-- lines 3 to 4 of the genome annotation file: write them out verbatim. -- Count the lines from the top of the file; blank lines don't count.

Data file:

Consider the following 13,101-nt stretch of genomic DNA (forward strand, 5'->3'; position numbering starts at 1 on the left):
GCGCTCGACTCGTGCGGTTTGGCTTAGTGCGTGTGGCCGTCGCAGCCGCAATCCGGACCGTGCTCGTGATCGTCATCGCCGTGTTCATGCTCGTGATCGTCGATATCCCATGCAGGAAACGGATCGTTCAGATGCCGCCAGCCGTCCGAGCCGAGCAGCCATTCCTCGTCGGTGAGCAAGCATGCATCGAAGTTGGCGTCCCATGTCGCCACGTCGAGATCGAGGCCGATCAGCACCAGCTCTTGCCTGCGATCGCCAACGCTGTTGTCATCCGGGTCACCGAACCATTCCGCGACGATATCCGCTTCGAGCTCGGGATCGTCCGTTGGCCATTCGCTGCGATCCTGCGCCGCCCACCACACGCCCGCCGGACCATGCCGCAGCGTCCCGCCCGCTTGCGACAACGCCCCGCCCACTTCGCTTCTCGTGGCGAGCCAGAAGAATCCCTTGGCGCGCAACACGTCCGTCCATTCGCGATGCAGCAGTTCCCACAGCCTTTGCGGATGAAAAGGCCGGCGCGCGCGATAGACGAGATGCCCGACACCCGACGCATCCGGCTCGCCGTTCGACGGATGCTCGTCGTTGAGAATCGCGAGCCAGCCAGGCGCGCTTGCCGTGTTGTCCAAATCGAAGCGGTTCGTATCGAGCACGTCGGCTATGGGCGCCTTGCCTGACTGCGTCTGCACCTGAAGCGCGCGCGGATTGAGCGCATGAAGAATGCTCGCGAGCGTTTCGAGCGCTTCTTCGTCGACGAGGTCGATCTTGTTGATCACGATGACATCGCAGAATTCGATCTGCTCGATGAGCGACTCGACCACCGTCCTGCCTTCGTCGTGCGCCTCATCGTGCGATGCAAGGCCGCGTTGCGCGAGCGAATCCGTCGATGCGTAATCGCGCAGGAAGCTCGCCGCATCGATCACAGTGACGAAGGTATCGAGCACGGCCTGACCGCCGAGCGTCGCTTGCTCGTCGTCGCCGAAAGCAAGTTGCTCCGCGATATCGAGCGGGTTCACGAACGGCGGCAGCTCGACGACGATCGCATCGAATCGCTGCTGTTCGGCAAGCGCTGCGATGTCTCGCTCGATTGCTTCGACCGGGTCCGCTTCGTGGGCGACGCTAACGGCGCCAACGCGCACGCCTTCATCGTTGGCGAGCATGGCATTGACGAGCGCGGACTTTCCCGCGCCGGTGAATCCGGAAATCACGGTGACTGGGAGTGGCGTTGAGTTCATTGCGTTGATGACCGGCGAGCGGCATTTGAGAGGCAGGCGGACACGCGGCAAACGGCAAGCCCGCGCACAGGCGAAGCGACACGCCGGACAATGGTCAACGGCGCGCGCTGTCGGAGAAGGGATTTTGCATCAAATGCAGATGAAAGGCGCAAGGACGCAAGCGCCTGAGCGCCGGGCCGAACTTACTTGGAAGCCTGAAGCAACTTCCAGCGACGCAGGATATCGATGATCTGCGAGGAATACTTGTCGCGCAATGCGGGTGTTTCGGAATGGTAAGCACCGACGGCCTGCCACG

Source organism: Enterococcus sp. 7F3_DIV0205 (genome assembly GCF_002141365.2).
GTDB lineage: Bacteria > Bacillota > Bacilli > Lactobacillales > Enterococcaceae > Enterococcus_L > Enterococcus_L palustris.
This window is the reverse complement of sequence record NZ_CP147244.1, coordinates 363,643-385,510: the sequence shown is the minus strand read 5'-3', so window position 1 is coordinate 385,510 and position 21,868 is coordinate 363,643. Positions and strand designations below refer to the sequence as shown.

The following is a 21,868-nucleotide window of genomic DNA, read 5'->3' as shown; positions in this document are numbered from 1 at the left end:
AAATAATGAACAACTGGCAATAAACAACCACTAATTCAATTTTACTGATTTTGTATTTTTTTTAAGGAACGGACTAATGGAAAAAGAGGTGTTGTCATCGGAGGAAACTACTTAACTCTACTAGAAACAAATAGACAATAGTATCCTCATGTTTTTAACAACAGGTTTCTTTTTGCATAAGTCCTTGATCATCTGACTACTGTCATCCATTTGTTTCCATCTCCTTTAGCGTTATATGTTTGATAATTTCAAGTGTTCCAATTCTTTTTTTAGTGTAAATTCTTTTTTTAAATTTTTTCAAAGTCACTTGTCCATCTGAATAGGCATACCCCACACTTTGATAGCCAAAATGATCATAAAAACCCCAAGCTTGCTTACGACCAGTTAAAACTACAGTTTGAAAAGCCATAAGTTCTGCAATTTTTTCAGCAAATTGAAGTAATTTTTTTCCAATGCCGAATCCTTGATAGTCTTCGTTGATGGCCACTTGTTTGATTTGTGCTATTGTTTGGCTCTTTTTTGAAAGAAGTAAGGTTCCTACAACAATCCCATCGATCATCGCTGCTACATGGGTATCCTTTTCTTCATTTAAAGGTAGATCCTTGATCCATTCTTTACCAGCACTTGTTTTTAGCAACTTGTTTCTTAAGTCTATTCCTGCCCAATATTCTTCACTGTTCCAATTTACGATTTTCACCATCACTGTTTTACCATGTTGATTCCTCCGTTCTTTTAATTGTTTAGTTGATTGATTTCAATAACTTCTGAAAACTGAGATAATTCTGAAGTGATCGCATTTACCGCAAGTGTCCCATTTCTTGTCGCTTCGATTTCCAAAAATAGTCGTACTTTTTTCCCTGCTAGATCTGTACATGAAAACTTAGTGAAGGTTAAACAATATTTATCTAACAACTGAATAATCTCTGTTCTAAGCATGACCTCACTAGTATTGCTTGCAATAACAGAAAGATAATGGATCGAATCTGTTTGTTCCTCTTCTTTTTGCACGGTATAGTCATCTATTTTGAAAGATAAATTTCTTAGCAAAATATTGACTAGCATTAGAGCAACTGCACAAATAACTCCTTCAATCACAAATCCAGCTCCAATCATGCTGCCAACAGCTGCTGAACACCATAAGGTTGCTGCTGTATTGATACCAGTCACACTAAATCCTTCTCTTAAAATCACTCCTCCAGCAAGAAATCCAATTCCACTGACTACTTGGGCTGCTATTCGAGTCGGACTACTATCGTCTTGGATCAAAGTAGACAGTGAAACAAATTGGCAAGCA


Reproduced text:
Source organism: Enterococcus sp. 7F3_DIV0205 (genome assembly GCF_002141365.2).
GTDB lineage: Bacteria > Bacillota > Bacilli > Lactobacillales > Enterococcaceae > Enterococcus_L > Enterococcus_L palustris.